Deliver Public Services Until Gay Rights Law Stops You, Christians Told

Christian organisations across Britain have been told not to withdraw their public services due to the perceived threat from the passing of the Equality Act (Sexual Orientation) Regulations 2007.

The Evangelical Alliance has urged Christians to continue to serve until the law is clarified, following the passing of the regulations by Parliament on 21st March 2007.

The regulations seek to prevent discrimination on grounds of sexual orientation in the provision of goods, facilities and services, and the Evangelical Alliance said it has consistently welcomed the anti-discrimination principles behind them.

However, there are concerns that the regulations, which have undergone minimal scrutiny from MPs, do not give religion and belief as equal recognition as sexual orientation rights.

The EA Director of Public Policy, Dr R David Muir, said: "Following months of constructive engagement with the Government in an endeavour to ensure a fair playing field for both sexual orientation rights and those of religion and belief, we believe a fair balance has not been met.

"We agree with the Archbishop of Canterbury that the rights of conscience cannot be made subject to legislation, however well meaning."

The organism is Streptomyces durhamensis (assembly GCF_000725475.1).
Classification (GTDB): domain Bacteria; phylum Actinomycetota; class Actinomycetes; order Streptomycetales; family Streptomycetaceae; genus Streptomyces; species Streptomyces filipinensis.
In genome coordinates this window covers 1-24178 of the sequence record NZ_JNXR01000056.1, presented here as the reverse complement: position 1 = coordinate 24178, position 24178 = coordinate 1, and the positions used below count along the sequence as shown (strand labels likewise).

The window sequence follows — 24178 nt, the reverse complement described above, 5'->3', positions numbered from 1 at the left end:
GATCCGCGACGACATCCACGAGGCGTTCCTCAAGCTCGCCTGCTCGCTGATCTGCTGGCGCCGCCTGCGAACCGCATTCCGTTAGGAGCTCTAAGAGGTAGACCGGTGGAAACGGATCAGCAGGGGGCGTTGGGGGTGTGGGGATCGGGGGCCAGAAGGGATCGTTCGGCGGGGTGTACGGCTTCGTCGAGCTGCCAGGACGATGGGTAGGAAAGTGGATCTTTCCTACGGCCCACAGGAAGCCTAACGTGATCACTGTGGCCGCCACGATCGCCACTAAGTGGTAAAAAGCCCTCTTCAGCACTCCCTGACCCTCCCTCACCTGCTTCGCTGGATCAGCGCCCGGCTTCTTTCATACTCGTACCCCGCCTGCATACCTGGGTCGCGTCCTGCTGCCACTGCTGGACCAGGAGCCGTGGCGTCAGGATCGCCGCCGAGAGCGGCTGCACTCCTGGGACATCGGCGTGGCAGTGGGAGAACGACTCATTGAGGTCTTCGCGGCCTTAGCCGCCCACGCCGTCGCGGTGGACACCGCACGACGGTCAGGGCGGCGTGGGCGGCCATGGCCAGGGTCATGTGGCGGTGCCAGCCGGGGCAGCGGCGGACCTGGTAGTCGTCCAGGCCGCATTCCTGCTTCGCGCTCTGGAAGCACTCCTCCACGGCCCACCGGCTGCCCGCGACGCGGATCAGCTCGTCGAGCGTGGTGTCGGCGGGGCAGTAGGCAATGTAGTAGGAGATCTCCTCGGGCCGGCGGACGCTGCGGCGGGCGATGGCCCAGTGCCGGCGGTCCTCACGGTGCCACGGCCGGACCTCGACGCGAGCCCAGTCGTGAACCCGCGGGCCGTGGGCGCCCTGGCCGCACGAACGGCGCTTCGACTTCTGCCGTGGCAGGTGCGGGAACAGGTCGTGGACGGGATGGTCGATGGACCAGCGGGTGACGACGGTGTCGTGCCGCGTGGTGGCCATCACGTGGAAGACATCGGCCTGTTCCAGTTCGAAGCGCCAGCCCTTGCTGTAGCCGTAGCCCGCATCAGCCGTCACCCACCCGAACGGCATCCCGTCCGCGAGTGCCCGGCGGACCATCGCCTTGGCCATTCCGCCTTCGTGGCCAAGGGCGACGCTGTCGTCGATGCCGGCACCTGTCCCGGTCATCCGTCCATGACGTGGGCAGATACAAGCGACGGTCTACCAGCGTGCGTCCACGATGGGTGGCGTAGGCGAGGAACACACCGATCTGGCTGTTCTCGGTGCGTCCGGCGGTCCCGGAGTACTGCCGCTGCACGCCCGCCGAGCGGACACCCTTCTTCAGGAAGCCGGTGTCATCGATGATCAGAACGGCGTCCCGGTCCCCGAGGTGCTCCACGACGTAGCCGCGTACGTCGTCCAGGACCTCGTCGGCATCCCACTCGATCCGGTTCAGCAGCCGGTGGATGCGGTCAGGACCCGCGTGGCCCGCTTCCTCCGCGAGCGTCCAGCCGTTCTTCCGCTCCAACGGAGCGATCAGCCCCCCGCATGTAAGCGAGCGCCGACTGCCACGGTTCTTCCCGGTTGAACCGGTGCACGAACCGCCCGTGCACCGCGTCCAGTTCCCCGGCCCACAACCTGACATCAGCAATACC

But Dr Muir also appealed to Christians not to stop offering public services until the legal implications of the regulations, which are still unclear, are settled, in the courts if necessary.

"The Evangelical Alliance encourages members - who in many cases have been delivering public services for centuries - not to close down these services because of a perceived threat, but to continue delivering them until the law stops them," he said.

"Unfortunately, the controversial nature of these regulations, and their lack of parliamentary scrutiny, means that inevitably they are likely to end up being argued through the courts."

He added that it is likely the issue of religious freedom will continue to be on the public agenda.

"We hope to persist in constructive dialogue with the Government urging application of the law in a way which treats all citizens fairly, but which allows Christians to deliver services in a Christian way and exercise fundamental freedoms of conscience and religion and belief."